MEDEA

Herald Theatre, Aotea Centre, Auckland

16/06/2016 - 09/07/2016

Production Details


Original play by Euripides
Adapted by Kate Mulvany and Anne-Louise Sarks

Silo Theatre


THIS IS MEDEA, BUT NOT AS WE KNOW IT

“Cast aside all your preconceptions of what tragedy is in the theatre. This is something new.” – Sydney Morning Herald

Watch two brothers play out the final hour of their lives in this contemporary update of Euripides’ classic text Medea, which radically shifts perspective to that of the previously unheard children of Medea. Frequently retold and reimagined throughout history, this Medea is unlike any other. Running at Auckland Live’s Herald Theatre from 16 June – 9 July, Silo Theatre’s Medea will be led by 9-14 year old boys, offering a truly unique theatrical experience.

Onstage, an ordinary bedroom. Two brothers play, bicker and wonder, under the watchful gaze of goldfish Cornelius, Hector the teddy bear and the carpet of stars on their bedroom ceiling. Offstage rages the fateful duel that has been retold for thousands of years. Medea’s back is against the wall and she’s about to draw her two sons into the story. 

This New Zealand premiere of Medea marks the first time Silo Theatre has worked with children. But this is no halfhearted attempt at taking on the challenge of youth – in this production the kids are on stage for the full 75 minutes, driving the story and contributing their own ideas to the script.

Drawing on her recent role as youth acting coach for Taika Waititi’s Hunt for the Wilderpeople (which she also stars in as Ricky’s Case Manager) andBoy; alongside her vast theatre experience (Director of Hui, Have Car Will Travel, The Mercy Seat and the Te Reo Māori version of Shakespeare’s Troilus and Cressida which performed at the Globe Theatre in London), 2012 Arts Foundation Laureate, Rachel House will direct these children in material rarely given to actors of their age.

This adaptation of Medea, penned by Australian theatre-makers Kate Mulvany and Anne-Louise Sarks, was devised with the original young cast who Anne-Louise says, “gave us the precious gift of seeing again.” The play originated at Sydney’s Belvoir Street Theatre in 2012 before having a London season in 2015 at Gate Theatre. It was met with widespread critical acclaim and received multiple awards, including the 2012 Sydney Theatre Award for Best New Australian Work and the 2013 Australian Writers Guild Award for Best Stage Play.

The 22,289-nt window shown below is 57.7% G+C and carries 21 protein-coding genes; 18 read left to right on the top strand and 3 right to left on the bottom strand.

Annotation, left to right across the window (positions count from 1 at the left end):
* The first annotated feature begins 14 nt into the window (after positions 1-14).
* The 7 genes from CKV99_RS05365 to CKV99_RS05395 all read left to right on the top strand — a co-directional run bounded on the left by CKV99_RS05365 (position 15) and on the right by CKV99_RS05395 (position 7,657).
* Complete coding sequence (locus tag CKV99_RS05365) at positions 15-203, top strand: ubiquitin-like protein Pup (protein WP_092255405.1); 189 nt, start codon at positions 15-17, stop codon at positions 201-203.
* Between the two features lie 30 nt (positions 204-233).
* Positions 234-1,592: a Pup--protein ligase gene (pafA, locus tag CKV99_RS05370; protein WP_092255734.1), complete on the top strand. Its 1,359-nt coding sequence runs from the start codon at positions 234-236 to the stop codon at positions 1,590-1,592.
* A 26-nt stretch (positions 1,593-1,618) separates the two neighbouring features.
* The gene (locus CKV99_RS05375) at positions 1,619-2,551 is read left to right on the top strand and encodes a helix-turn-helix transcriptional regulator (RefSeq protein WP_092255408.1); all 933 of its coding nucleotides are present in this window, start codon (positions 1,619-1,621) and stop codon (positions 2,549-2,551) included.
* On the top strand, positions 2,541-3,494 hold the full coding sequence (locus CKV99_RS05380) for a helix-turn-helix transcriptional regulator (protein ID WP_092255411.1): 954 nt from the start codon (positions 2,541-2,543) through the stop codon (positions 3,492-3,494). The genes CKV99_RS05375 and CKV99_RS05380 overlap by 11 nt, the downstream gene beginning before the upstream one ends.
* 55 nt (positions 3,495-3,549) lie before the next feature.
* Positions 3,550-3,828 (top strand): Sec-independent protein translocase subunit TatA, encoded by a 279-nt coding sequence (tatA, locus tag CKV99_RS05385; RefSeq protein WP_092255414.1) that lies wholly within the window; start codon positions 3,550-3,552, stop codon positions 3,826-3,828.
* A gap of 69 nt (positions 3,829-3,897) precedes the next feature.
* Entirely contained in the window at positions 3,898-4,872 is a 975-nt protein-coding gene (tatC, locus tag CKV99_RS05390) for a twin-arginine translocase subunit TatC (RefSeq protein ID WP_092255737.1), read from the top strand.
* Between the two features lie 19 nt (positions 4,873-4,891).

Kate Mulvany is an award-winning playwright and screenwriter in addition to being a high profile stage and screen actor. Anne-Louise Sarks works professionally as an actor, director and dramaturg and won Best Direction at the 2012 Sydney Theatre Awards for Medea. Sarks says the play still has much to tell us: ‘There are too many recent stories of parents taking the lives of their own children for us to dismiss its relevance.’

“Deeply affecting and profoundly disquieting…MEDEA will linger after the final blow.”–The Daily Telegraph

MEDEA:
16 JUNE – 09 JULY
at Herald Theatre, Auckland Live
For more information and bookings, visit silotheatre.co.nz


Quinn Bevan,
Aedan Burmester,
Levi Kereama,
Joe Valentine
Bronwyn Bradley


Design:
John Verryt,
Kristin Seth,
Leon Radojkovic 


Theatre , Youth ,


Reworking turns classic tale of vengeance on its head

Review by Paul Simei-Barton 20th Jun 2016

The enduring relevance of Greek tragedy is persuasively demonstrated in Euripides’ Medea, which shockingly suggests murderous violations of the sacred bond between a mother and child cannot be explained away as madness or evil.

The play asks us to consider the potential for unspeakable violence lies within each of us and the unsettling power of this idea is heightened in Kate Mulvany and Anne-Louise Sarks’ brilliant reworking of the classic. [More

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Poignant and well-executed

Review by Dione Joseph 18th Jun 2016